Howard will average 22 points a game, reign in 13 rebounds, and be a championship team's defensive anchor. However, as a No. 2 option, Howard won't win any MVPs in his career.
He may not even be considered the best center in the league in a few years; that honor could belong to the more talented DeMarcus Cousins.
Certain aspects of Howard's game will always be called into question, and justifiably so. His low post offensive game doesn't look like it will improve. His free-throw shooting is awful.
With or without a championship ring, these shortcomings will keep Howard just outside of Patrick Ewing (Ewing was a better offensive player and a true No. 1 option). Howard may be "Superman," but it doesn't look like he's fly along the likes of Hakeem Olajuwon or Shaquille O'Neal.
Relevant Simmons rankings:
No. 29: Allen Iverson
No. 23: Isiah Thomas
In games 4 and 5 of the 2012 NBA Finals against the Miami Heat, the Oklahoma City Thunder's Russell Westbrook was a veritable Jekyl and Hyde. In Game 4, Westbrook shot 20 for 32 for 42 points.
On Thursday night—in a series ending Thunder loss—Westbrook shot a miserable 4 for 20 from the field for 19 points.
If you look at Westbrook's career, you see a lot of games on both poles.
Westbrook represents a relatively new type of NBA player: the combo guard. A combo guard is a point guard who shifts between a play facilitator and top scoring option.
Westbrook has the talents to be the best combo guard of his generation. His game is based on relentless attacks to the basket, overwhelming athleticism, and an unusual willingness to take contact on his way to the hoop.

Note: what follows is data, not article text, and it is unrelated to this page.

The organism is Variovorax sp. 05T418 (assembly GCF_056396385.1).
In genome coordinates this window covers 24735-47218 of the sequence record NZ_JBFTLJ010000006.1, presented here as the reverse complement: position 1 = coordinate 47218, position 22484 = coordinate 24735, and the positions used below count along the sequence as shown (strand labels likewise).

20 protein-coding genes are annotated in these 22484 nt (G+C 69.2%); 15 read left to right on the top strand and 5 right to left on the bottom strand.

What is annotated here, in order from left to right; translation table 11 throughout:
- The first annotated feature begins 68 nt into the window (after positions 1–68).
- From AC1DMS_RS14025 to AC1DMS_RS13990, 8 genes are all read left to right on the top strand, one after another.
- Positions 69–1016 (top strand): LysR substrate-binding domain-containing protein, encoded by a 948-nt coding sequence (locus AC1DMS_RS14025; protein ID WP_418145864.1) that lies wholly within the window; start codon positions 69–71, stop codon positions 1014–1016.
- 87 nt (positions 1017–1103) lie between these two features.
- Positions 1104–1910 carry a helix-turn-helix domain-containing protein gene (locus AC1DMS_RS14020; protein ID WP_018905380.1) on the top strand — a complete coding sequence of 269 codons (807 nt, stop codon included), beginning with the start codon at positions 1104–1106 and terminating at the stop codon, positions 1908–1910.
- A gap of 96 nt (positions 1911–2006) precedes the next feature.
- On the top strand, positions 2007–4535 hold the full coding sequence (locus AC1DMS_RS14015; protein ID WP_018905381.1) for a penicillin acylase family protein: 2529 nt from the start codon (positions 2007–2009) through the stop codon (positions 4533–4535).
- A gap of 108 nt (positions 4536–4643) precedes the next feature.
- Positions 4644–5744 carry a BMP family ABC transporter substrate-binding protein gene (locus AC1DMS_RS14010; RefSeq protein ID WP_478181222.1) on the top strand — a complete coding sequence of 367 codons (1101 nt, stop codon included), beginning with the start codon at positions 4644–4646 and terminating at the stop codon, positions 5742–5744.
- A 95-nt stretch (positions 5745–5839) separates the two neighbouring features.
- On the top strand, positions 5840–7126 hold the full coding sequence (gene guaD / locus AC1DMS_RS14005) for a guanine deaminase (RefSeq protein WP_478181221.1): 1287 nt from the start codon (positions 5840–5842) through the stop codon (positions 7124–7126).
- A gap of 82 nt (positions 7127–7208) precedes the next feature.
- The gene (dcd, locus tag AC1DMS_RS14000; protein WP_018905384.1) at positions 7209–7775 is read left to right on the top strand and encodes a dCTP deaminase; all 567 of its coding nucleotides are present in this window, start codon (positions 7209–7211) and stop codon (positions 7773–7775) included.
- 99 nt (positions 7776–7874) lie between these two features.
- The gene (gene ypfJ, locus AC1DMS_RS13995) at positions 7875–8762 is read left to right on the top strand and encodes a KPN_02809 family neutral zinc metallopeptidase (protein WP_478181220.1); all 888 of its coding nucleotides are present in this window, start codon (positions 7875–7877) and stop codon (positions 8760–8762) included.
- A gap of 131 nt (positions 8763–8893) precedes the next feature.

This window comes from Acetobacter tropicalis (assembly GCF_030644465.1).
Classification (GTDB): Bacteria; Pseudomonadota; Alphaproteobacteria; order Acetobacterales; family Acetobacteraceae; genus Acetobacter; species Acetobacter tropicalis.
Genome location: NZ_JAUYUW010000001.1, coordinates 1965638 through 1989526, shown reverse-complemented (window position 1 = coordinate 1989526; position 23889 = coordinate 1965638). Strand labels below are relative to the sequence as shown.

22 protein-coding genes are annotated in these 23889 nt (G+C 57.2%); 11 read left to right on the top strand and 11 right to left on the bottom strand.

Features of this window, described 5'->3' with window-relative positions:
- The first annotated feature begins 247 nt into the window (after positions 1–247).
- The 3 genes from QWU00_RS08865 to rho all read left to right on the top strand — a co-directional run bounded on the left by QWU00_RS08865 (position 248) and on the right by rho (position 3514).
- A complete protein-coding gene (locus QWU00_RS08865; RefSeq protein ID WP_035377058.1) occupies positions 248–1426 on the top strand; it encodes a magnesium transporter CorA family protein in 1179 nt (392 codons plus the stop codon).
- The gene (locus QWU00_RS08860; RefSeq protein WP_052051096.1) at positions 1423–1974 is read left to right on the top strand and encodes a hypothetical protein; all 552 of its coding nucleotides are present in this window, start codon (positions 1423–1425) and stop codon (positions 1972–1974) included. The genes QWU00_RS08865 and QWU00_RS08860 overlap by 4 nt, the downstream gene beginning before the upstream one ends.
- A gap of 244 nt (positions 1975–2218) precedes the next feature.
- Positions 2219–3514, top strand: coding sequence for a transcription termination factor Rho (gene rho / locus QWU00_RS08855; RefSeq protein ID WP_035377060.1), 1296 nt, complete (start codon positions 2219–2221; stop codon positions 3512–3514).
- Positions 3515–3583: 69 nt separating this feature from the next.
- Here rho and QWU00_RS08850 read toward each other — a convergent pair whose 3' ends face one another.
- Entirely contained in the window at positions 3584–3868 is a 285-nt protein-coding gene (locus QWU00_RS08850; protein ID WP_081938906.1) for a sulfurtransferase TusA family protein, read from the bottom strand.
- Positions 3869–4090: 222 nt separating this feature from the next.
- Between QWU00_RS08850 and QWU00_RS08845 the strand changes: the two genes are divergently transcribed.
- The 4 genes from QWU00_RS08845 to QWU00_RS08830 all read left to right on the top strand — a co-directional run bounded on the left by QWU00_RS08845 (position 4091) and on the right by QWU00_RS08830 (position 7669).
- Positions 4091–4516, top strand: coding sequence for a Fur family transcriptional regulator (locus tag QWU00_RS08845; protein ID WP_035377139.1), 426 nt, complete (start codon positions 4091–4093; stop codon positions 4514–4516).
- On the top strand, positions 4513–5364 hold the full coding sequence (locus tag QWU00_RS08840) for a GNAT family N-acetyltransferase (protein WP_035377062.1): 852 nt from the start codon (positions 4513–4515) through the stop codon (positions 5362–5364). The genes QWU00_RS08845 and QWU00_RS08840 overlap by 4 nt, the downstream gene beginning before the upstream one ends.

However, he has also built a dubious reputation for forcing shots when the better strategy would be adjust into the role of a pure-point guard and distribute the ball to his offensively gifted teammates Kevin Durant, James Harden, and Serge Ibaka.
The 23-year-old Westbrook has shown signs of grasping the versatility necessary to master his position. In his last two games against the San Antonio Spurs in the Western Conference Finals, he averaged 10 assists a game.
If Westbrook can play a more efficient, flexible game, he can be a two or three time champion and a top 20 player of all-time. He's on the most talented squad in the NBA. However, whether Westbrook is the floor general on a championship dynasty is in large part up to him.
Relevant Simmons Rankings
No. 22: Kevin Garnett
No. 19: Charles Barkley
No. 18: Karl Malone
Admittedly, this is an ambitious prediction predicated on an eye-opening single season performance. In 2011-12, Kevin Love posted 26 ppg / 13 rpg and shot 37 percent from behind the arc.
But it was only a single season on a young Minesotta Timberwolves team that failed to make the playoffs in 2012.
So how do you justify a prediction that Love's play will be mentioned in the same breath as Garnett, Barkley, and Malone?